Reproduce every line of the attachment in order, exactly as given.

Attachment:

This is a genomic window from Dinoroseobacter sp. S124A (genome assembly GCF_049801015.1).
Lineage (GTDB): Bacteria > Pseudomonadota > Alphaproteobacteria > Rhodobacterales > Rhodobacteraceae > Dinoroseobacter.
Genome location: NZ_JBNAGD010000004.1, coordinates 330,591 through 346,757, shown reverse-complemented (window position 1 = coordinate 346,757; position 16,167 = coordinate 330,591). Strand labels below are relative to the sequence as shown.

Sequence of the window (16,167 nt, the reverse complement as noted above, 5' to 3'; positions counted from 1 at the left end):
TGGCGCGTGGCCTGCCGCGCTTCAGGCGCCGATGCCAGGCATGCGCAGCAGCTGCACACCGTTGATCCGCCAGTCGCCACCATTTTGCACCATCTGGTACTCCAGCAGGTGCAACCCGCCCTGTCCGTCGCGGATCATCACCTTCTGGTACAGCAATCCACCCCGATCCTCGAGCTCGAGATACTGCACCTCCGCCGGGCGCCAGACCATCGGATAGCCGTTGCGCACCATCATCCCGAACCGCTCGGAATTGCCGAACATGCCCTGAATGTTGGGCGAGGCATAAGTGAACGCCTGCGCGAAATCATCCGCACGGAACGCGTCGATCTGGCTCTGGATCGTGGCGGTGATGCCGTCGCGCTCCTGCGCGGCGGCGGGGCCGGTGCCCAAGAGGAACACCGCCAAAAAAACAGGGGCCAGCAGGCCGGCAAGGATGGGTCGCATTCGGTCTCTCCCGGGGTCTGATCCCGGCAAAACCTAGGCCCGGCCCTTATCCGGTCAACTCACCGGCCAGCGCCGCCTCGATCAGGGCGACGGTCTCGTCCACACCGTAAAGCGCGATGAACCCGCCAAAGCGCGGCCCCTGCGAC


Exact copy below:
This is a genomic window from Dinoroseobacter sp. S124A (genome assembly GCF_049801015.1).
Lineage (GTDB): Bacteria > Pseudomonadota > Alphaproteobacteria > Rhodobacterales > Rhodobacteraceae > Dinoroseobacter.
Genome location: NZ_JBNAGD010000004.1, coordinates 330,591 through 346,757, shown reverse-complemented (window position 1 = coordinate 346,757; position 16,167 = coordinate 330,591). Strand labels below are relative to the sequence as shown.

Sequence of the window (16,167 nt, the reverse complement as noted above, 5' to 3'; positions counted from 1 at the left end):
TGGCGCGTGGCCTGCCGCGCTTCAGGCGCCGATGCCAGGCATGCGCAGCAGCTGCACACCGTTGATCCGCCAGTCGCCACCATTTTGCACCATCTGGTACTCCAGCAGGTGCAACCCGCCCTGTCCGTCGCGGATCATCACCTTCTGGTACAGCAATCCACCCCGATCCTCGAGCTCGAGATACTGCACCTCCGCCGGGCGCCAGACCATCGGATAGCCGTTGCGCACCATCATCCCGAACCGCTCGGAATTGCCGAACATGCCCTGAATGTTGGGCGAGGCATAAGTGAACGCCTGCGCGAAATCATCCGCACGGAACGCGTCGATCTGGCTCTGGATCGTGGCGGTGATGCCGTCGCGCTCCTGCGCGGCGGCGGGGCCGGTGCCCAAGAGGAACACCGCCAAAAAAACAGGGGCCAGCAGGCCGGCAAGGATGGGTCGCATTCGGTCTCTCCCGGGGTCTGATCCCGGCAAAACCTAGGCCCGGCCCTTATCCGGTCAACTCACCGGCCAGCGCCGCCTCGATCAGGGCGACGGTCTCGTCCACACCGTAAAGCGCGATGAACCCGCCAAAGCGCGGCCCCTGCGAC